P2P’s 10th birthday – a cause for celebration?
Since its start, the peer-to-peer sector has evolved rapidly. An average of six new lenders have entered the market every year; Zopa, the world’s oldest (and, indeed, Europe’s largest) is celebrating its 10th birthday too; to date, the firm has lent £763m to borrowers, and expects to surpass the £1bn mark later this year. In April last year, the industry became officially regulated (and recognised) by the Financial Conduct Authority (FCA). There is also an official consultation into allowing P2P investments in ISAs.
However, is this anniversary a call for celebration? We spoke to Danny Cox CFP of Hargreaves Lansdown.
“The first thing for savers and investors to bear in mind is that no P2P lender is covered by the Financial Services Compensation Scheme (FSCS),” Cox states.
However, while many may be understandably concerned by a financial product not afforded the protection of the FSCS, Cox believes this isn’t the end of the world. In fact, many lenders have established their own defences to shield investors from the impact of a default.
For instance, two years ago, RateSetter introduced a ‘provision fund’. “This measure provides for anticipated losses over a full term,” Cox says, “and is now being adopted more broadly across the industry.”
Other lenders spread an individual’s investment across as many borrowers as possible – perhaps as many as 100 or more – in order to minimise risk. This means an investor’s exposure to a defaulting lender is minimised.
“Of course, P2P investing –like any form of investment – is not risk-free,” Cox continues, “but it’s not necessarily a high-risk prospect either. Default rates in the industry have been fairly low, and aren’t anticipated to rise in the long-term.”
Whether or not these elective safeguards go some way to calming consumer fears, do rates offer an incentive to get involved in peer-to-peer? “At present, three-year fixed-rate accounts with leading lenders offer an average return of 4.4 per cent,” says Cox. “This is significantly higher than average returns on three-year fixed-rate savings accounts with mainstream financial institutions.”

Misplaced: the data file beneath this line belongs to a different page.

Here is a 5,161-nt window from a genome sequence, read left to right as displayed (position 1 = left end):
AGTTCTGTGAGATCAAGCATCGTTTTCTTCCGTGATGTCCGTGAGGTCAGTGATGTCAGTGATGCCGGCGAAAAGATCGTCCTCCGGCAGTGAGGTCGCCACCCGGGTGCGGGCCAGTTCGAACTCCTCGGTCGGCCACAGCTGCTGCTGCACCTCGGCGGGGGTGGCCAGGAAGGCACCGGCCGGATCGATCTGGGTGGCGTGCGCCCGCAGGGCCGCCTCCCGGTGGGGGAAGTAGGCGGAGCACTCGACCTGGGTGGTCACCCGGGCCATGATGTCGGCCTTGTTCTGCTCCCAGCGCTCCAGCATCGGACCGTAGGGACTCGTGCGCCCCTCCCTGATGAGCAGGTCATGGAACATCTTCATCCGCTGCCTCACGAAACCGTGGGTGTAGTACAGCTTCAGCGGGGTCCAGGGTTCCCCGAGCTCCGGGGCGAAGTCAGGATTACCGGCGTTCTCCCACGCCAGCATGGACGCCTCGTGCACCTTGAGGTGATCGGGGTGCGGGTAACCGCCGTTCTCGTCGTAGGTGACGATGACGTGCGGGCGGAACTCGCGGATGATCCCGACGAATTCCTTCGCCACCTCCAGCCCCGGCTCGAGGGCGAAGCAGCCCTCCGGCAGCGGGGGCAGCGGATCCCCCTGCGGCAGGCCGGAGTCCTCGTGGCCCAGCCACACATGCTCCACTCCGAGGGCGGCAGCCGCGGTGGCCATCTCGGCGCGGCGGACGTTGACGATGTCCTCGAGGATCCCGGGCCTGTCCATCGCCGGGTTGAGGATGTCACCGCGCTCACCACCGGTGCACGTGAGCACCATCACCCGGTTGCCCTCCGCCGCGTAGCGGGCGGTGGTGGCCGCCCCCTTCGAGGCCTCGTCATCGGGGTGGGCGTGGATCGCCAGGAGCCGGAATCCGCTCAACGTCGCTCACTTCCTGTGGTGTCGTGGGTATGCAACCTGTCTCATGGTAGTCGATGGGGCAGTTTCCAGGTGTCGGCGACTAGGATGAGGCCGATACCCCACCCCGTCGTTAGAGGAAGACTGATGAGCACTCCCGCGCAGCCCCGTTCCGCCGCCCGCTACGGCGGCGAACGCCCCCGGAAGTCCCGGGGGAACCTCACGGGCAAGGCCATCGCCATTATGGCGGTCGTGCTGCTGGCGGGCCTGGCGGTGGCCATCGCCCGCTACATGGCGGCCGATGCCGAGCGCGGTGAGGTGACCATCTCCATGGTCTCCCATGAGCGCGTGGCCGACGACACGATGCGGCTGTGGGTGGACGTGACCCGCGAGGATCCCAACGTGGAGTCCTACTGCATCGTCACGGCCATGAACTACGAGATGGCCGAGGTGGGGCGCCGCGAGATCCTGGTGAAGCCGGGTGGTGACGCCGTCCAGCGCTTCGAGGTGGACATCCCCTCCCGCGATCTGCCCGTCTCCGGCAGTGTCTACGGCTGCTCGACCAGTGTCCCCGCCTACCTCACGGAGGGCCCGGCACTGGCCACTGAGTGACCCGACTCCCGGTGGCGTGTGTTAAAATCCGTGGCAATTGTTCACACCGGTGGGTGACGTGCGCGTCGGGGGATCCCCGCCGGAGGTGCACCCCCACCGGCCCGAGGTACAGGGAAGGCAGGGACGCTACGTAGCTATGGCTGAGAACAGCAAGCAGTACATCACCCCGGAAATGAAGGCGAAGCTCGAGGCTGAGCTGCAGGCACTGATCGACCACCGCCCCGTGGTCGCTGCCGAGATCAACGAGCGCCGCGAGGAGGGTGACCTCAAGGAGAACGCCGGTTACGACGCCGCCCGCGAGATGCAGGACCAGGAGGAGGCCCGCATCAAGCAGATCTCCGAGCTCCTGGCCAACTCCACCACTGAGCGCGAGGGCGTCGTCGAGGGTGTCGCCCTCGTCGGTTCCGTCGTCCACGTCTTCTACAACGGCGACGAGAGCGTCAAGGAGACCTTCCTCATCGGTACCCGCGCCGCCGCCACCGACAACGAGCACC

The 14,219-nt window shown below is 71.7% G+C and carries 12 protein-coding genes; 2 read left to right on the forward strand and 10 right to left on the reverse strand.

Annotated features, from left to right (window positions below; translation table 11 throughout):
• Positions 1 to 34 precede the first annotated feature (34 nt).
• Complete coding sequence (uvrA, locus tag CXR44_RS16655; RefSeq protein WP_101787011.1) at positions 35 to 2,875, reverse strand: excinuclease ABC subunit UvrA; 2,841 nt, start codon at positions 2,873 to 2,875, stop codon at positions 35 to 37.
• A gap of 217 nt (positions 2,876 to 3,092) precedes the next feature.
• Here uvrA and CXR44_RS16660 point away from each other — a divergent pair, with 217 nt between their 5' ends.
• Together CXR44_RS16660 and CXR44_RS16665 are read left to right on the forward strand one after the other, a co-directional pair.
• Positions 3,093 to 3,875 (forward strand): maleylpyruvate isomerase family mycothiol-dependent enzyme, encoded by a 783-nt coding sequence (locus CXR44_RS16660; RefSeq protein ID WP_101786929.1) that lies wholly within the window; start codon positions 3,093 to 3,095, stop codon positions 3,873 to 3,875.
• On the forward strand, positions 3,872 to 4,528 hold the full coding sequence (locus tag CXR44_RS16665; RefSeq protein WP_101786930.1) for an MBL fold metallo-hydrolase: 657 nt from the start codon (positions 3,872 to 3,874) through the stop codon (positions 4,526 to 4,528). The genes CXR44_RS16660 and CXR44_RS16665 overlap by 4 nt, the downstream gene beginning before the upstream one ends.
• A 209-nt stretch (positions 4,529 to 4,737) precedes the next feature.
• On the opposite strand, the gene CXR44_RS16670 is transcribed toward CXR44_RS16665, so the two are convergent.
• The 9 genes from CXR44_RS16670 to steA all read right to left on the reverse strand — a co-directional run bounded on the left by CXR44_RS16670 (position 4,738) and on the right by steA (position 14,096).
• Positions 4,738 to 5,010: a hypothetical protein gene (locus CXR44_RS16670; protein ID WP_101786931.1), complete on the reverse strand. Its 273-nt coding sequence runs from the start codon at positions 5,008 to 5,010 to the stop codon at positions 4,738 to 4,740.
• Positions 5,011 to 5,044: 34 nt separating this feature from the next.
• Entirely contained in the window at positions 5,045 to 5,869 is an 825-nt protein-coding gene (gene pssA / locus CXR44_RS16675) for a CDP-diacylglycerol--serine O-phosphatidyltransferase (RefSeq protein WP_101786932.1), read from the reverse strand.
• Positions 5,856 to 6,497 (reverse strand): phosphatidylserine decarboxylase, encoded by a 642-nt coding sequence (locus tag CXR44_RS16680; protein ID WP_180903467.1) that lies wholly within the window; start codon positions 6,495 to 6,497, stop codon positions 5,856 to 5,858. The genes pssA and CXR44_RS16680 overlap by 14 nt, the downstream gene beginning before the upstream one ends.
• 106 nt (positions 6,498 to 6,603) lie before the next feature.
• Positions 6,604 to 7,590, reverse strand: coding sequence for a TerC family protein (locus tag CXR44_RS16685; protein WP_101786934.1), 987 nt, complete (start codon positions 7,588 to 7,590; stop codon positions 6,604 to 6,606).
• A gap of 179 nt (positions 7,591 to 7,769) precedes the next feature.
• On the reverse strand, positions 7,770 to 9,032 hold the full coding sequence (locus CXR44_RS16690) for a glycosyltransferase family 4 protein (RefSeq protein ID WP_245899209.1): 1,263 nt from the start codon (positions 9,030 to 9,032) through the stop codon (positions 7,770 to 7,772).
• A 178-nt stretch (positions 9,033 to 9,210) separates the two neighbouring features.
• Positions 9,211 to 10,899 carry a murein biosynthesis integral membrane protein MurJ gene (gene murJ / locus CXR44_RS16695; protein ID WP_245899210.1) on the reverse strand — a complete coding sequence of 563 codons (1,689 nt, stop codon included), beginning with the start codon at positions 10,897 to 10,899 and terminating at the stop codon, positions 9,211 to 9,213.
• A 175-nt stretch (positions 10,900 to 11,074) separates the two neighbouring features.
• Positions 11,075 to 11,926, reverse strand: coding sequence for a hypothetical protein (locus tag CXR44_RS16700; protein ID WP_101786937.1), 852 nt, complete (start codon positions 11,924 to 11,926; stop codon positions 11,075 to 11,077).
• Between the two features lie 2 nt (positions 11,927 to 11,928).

There is much variation between rates from lender to lender, too. For instance, RateSetter offers accounts starting at 2.6 per cent a month, rising to 3.5 per cent a year, 5.5 per cent over three and 6.1 per cent over five. ThinCats and MarketInvoice offer variable rate accounts, which can reach highs of 10 per cent and above.
Over the past year, the prospect of P2P loans being permitted within an Isa wrapper has been widely discussed – there was even speculation that a change in the law could be announced as part of this year’s budget. While some fear that P2P will merely be bundled with stocks and shares ISAs, Cox believes a new type of ISA, just for P2P and crowdfunding to be the most likely route – but he isn’t optimistic that it’ll be available any time soon. “Many expect an announcement in the near future, I think we’re still some way off.”
With the introduction of the new pension freedoms now weeks away, many retirees are looking for products and solutions beyond annuities that offer better rates of return. Some may well be considering scattering their tax-free lump sum across a number of P2P lenders. If so, Cox recommends sticking with members of the P2P Finance Association, a voluntary and unofficial industry body. “Membership is conditional on adherence to a stringent regulatory regime, which demands transparency, integrity and protections for borrowers and lenders alike.”
However, Cox warns that all investors must treat P2P with caution.
“P2P may be attractive to investors looking for higher yields from alternative finance, but it is still a relatively new investment and a small market,” he concludes. “There are still questions about liquidity, the way some platforms credit-score their borrowers, and the stability of yields and defaults in the event of an economic downturn. Overall, P2P should not in most cases form more than 10 per cent of a portfolio.”